[Diaries from PKU medical teams in Hubei] A memorable experience in the ward
Peking University People’s Hospital (PKUPH) immediately dispatched medical teams to Wuhan, the epicenter of the epidemic, amid the surging demand for medical workers due to the COVID-19 outbreak. After working tirelessly on the front line for a whole day, the medics documented what they had witnessed and how they had felt at work in their diaries. Here is one entry written by Wang Yi, nurse-in-charge of PKUPH Department of Cardiology.
February 15, 2020 Saturday
It was my eighth day in Wuhan, unusual and touching. This was my first time that I had experienced a heavy snow in southern China, with thick clouds blanketing the sun completely. The roaring wind, bringing rain and snow, seemed to be able to freeze us immediately. It was in such an awful weather that we set out to the hospital for work. We started to make preparations as soon as we reached the hospital, with no time to warm our body up. With airtight protective gowns, five layers of medical gloves, double-layer masks, shoe covers, goggles and face shields, we entered the isolation ward.
“Medics from PKUPH, blood collection for xx bed.” After entering the ward with my partner, we double checked and prepared to draw blood for patients. Just when we were about to start, a granny mumbled something rapidly that neither of us was able to understand. I asked patiently and as loudly as I could, “Granny, could you speak again, slowly? I didn't catch what you said.” The granny, pulling her left sleeve upwards with her right hand and pointing to the middle of her arm, said urgently, “Here, here!” Then I understood what she meant. I tied the tourniquet on her arm. My insensible fingers touched the spot where the granny pointed, asking her if this was the spot she wanted for blood sampling. She had already turned her face to the opposite side and replied briefly, “It’s OK, it’s OK, don’t rush, take your time.”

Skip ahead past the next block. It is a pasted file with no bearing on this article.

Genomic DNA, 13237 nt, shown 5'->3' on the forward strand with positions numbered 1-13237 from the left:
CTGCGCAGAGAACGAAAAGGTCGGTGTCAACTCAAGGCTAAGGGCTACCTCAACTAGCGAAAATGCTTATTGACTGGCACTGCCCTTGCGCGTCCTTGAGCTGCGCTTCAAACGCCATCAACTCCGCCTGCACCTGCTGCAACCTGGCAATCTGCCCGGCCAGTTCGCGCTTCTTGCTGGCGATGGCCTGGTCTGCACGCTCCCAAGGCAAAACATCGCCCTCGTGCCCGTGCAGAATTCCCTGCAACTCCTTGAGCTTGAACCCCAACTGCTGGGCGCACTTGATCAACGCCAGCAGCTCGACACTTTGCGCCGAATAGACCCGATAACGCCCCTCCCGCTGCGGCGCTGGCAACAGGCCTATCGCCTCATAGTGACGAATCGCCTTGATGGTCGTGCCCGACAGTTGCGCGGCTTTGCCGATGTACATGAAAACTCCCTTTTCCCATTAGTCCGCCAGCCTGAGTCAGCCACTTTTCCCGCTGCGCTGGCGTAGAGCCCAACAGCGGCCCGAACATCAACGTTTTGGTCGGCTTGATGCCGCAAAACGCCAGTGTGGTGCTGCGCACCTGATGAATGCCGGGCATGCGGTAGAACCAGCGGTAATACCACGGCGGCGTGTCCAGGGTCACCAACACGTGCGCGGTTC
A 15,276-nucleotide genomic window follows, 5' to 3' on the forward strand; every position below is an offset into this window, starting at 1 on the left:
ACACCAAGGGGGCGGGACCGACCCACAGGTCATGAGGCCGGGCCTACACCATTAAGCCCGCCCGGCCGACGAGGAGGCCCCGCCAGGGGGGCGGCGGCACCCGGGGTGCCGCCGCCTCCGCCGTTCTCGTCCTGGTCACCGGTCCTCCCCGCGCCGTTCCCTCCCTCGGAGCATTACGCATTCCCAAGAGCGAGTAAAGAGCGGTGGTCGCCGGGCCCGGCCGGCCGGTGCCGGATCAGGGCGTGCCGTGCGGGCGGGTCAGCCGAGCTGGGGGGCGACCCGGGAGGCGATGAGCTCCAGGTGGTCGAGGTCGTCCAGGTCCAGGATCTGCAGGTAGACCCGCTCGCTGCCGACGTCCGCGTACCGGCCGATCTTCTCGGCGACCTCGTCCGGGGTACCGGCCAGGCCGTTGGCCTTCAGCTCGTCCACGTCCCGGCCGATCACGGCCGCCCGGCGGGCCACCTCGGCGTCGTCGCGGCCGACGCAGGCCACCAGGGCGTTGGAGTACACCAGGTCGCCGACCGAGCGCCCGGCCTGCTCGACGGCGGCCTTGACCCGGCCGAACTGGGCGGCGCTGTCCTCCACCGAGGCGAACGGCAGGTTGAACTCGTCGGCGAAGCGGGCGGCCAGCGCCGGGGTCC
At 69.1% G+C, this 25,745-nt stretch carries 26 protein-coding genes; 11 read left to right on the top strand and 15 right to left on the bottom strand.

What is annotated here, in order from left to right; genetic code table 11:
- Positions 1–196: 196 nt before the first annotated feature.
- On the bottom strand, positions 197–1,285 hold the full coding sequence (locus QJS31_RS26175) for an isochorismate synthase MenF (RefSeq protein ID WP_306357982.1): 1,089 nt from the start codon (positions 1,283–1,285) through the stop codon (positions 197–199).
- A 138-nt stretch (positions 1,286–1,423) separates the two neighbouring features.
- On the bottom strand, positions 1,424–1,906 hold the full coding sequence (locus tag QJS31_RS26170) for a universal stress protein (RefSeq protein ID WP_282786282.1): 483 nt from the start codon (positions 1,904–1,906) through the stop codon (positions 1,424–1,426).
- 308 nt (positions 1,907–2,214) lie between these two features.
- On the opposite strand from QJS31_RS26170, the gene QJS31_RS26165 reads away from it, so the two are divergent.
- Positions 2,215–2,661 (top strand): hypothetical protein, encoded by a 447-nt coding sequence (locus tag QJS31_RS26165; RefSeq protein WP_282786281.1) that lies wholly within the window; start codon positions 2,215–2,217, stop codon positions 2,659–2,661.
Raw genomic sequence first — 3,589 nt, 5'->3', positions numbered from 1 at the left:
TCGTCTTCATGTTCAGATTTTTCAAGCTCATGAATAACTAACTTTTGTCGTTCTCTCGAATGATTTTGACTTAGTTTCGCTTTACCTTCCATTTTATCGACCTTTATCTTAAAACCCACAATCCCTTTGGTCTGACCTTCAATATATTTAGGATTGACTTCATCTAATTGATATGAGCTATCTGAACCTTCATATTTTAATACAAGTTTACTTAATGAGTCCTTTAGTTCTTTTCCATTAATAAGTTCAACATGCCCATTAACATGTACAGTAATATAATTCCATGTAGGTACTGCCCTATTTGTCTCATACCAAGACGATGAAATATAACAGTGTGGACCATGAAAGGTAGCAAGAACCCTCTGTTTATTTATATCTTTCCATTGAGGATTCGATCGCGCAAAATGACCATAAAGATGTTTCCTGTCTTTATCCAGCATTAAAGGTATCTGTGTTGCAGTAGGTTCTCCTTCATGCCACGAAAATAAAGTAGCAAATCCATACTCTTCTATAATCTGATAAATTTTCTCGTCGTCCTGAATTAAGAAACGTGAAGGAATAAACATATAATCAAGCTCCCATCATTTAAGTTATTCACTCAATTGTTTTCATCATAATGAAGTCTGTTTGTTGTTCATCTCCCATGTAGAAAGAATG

Disinfecting, injecting a needle, and collecting blood. My hand pressed at the holder of the needle, while my partner had to replace collection tubes gently and swiftly for several times. Through cooperation, we did our best to ensure that the needle didn’t move in the vein. In this way, we can obtain better blood samples through smoother blood flow, and this would provide more accurate test results. After filling 10 tubes of blood, my partner and I sweated quite a lot. Blood collection is the most basic work that we usually do, but under special circumstances like this, even a simple step was energy-consuming. With protective clothing from top to toe, vision was blurred, sense of touch weakened, and the duration for collecting blood became hard to control.
When we finished drawing blood, my partner wanted to press longer on the granny’s venipuncture site, lest any bruise be formed there. But the granny said, “Don’t worry. I can do it by myself.” She pressed the venipuncture site with her trembling right hand and turned her face to the other side. Before my partner and I left, I reminded the granny to drink more water. A patient beside us chipped in immediately, “Don’t worry about it. I will help her.” Another patient, who was drinking water when we came in, hurriedly put on her mask in case she might infect us. During our time there, these patients all tried to bother us as little as possible, thus reducing our workload. How considerate these patients were!
I believe that sunshine always comes after rain, and tomorrow is sure to be bright. I hope that when spring comes and flowers blossom, we have already taken off our masks. Wuhan, stay strong! We will definitely win the battle against COVID-19!
Translated by: Bai Qingwen
Edited by: Liu Xin
Source: Peking University People’s Hospital